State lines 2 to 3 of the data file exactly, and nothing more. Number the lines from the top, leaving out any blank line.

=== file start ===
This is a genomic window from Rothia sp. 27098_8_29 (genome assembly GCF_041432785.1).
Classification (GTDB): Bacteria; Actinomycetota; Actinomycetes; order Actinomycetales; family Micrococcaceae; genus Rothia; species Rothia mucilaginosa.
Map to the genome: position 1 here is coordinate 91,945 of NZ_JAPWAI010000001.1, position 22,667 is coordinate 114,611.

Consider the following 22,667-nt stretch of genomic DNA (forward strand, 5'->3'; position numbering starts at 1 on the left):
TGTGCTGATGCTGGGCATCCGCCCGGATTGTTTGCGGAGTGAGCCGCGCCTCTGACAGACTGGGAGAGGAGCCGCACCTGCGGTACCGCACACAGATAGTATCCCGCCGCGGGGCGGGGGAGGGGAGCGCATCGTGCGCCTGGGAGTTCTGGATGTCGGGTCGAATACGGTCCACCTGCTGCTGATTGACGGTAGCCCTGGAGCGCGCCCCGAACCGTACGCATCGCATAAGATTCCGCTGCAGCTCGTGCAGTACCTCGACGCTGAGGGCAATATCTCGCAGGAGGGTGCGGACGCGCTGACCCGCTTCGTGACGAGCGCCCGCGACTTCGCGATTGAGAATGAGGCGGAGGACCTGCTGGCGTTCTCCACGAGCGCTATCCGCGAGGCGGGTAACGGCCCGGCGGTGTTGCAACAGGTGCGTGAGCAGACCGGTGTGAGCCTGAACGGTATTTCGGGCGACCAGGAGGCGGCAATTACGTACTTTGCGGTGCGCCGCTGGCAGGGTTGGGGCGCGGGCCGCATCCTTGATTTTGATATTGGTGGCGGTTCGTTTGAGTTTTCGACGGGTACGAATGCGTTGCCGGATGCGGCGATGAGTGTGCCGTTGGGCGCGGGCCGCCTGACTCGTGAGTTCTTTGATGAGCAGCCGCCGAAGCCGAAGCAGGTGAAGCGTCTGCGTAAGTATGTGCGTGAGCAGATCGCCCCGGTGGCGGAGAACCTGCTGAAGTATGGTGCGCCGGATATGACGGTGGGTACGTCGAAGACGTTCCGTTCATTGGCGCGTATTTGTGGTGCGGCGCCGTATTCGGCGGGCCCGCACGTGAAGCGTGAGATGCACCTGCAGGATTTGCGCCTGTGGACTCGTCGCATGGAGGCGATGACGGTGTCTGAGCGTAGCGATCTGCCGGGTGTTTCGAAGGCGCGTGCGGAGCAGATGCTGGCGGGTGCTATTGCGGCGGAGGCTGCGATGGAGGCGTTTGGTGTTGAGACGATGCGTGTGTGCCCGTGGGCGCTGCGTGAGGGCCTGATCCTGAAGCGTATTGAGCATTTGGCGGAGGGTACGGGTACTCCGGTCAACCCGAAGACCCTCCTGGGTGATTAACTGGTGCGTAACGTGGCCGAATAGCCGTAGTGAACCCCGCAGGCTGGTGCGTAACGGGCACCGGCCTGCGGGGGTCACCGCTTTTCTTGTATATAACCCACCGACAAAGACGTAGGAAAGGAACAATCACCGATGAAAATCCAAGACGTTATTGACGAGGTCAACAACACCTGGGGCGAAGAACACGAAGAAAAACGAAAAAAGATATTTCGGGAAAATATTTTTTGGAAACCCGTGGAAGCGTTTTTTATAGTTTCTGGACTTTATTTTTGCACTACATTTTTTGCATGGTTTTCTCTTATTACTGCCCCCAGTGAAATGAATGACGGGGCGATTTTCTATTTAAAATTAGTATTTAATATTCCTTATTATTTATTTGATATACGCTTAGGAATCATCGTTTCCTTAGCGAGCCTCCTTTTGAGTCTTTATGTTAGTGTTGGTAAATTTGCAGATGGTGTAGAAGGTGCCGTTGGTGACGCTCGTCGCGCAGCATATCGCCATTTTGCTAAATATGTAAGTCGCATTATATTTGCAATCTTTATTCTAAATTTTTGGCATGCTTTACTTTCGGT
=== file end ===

Classification (GTDB): Bacteria; Actinomycetota; Actinomycetes; order Actinomycetales; family Micrococcaceae; genus Rothia; species Rothia mucilaginosa.
Map to the genome: position 1 here is coordinate 91,945 of NZ_JAPWAI010000001.1, position 22,667 is coordinate 114,611.